The device leverages existing technology—like a computer or (in newer versions) a smartphone—to display the custom-built games and is complemented by the easy-to-use, spherical controller for people with hand impairments. The system is named OrbIT for the orb-shaped controller and the ‘information technology’ in the games catalogue and platform.
The controller, Orby, requires the player to use both hands to push and roll the device. Using both hands is a fundamental part of the rehabilitation elements of Orby’s design. If the player removes one hand, the proximity sensors will pause the game and alert the player with an on-screen reminder. There are no buttons, and it doesn’t require fine motor control.
Orby also provides haptic feedback – vibration under the gamer’s hands align with actions with the game. If the on-screen character runs into a tree or collects a game token, the under-hand pulse adds another dimension to the visuals, drawing players further into the game. It is another feature intentionally designed into the controller to improve the player’s sense of touch. Rehabilitation-specific features like these are intrinsic to the system’s design, yet what is striking from the first glance at Orby is that it does not look like a medical device.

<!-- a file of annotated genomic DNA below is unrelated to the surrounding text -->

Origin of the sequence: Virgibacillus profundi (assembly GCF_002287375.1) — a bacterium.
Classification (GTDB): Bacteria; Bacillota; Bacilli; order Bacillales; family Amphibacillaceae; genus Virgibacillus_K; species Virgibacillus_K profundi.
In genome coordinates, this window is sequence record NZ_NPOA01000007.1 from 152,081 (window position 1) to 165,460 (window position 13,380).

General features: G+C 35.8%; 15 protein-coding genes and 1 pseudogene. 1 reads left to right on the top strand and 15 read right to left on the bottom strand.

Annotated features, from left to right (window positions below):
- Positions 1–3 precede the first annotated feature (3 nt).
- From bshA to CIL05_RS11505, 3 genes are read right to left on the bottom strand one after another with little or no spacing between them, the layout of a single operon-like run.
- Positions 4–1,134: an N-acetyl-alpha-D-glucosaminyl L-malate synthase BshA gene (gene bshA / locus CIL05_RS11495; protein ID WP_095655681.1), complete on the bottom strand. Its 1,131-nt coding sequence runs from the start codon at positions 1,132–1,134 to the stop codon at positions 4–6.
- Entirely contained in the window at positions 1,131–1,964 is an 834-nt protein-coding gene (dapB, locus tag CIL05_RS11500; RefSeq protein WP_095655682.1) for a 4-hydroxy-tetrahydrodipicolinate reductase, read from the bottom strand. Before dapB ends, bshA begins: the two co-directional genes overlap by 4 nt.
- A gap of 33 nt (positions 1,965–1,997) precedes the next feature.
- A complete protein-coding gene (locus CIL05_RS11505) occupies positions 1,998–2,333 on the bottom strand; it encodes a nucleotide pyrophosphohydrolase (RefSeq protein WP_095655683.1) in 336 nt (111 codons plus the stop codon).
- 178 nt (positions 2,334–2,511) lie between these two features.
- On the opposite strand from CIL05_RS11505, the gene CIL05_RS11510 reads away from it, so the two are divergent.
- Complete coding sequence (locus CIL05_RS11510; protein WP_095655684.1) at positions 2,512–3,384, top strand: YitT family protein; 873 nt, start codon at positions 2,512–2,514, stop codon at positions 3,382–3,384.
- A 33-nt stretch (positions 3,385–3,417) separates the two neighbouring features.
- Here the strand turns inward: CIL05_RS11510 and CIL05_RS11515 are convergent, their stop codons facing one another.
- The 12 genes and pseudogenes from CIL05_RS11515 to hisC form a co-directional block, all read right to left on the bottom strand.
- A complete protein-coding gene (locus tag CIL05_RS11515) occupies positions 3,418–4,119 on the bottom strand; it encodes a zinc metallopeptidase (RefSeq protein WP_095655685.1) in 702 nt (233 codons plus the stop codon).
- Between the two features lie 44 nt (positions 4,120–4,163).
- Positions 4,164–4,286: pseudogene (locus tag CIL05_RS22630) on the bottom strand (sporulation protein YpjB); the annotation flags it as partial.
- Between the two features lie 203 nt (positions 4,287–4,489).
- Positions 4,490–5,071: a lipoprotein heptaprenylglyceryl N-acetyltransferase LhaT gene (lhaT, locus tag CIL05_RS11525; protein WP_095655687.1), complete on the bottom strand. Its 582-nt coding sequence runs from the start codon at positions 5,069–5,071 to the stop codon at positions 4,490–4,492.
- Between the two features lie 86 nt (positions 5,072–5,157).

“There was a very deliberate attempt to make something that doesn’t look like a medical device,” David explains. “Making it ‘cool’ was almost as important as functionality, which is quite rare.” Orby began as David’s PhD project and he was responsible for bringing together a team that would work together on different elements of Orby’s design. The diverse group included other biomedical engineers like himself as well as neuroscientists, rehabilitation experts industrial and game designers from various universities along with industry partners. They were all working together to create something that children wanted to use. Many people refuse to use assistive technologies because they are labelling. A walking cane or a wheelchair, for example, immediately indicates that the person can’t operate independently. For children, these devices can be socially isolating.